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What is the Maximum Amount of Points Allowed on Your Driver’s License?

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Each state has its own system in place for assigning points and penalizing those with too many on their driving record. Across the board, though, there is no maximum amount of points allowed on your driver’s license. You’ll instead be stripped of your driving privileges if you accumulate too many of them within a few years.

Our team has analyzed leading providers to find the best car insurance companies for those with bad driving records. The best way to discover reasonable rates for high-risk drivers comes by comparing free quotes from various options before deciding on one.

Which States Have Point Systems?

Most places across the U.S. follow a point system, but the way that it works varies across state lines. While there’s no maximum amount of points allowed on your driver’s license, there are penalties for accumulating too many.

Point System Rules by State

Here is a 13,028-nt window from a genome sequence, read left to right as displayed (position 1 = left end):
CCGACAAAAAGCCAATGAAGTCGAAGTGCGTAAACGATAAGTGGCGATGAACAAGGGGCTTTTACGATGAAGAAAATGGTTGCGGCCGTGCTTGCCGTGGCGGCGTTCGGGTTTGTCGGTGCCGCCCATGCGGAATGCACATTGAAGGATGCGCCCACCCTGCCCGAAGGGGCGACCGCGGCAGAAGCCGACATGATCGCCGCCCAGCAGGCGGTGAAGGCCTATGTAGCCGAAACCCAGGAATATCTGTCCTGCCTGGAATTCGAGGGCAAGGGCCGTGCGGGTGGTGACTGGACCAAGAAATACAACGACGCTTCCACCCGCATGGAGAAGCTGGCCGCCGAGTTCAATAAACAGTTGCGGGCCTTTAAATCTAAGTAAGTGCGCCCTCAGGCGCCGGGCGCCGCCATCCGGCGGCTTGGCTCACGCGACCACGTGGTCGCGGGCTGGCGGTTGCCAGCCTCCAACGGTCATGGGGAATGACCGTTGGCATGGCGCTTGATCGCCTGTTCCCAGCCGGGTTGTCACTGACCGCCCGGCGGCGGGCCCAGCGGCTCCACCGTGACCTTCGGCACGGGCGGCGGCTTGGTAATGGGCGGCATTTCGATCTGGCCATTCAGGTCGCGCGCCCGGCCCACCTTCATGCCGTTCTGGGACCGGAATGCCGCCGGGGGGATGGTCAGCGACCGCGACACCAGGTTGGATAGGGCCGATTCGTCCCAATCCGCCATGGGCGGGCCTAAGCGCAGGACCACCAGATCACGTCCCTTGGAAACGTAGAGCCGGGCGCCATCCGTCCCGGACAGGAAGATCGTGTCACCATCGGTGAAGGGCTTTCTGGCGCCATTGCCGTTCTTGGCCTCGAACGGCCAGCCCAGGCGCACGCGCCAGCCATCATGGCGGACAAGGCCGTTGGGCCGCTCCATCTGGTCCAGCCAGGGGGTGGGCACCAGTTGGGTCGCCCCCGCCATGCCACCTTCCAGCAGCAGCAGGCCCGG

Each state weighs factors differently when setting up their point systems. While it only takes four points in a year for your driver’s license to be suspended in California, motorists in Utah won’t face that penalty until they reach 200 violation points. This is because the states have extremely different numbers of points attached to each type of traffic offense.

Below are the number of points needed in each state to have your driver’s license suspended. Note that some states set license suspension limits that don’t follow the point system.

StatePoints Needed for License Suspension
District of Columbia10
New Hampshire12
New Jersey12
New Mexico12
New York11
North Carolina12
North Dakota12
South Carolina12
South Dakota15
West Virginia12

Point values vary widely across the U.S., so the maximum number of points allowed on your driver’s license before suspension is likely different in other states. Also, note that those with a commercial driver’s license are likely under an entirely different point system.

Which States Don’t Follow the Point System?

A few states don’t follow the point system and have instead created their own rules for driver’s license suspension. We’ve listed out the places where the point system plays no role below: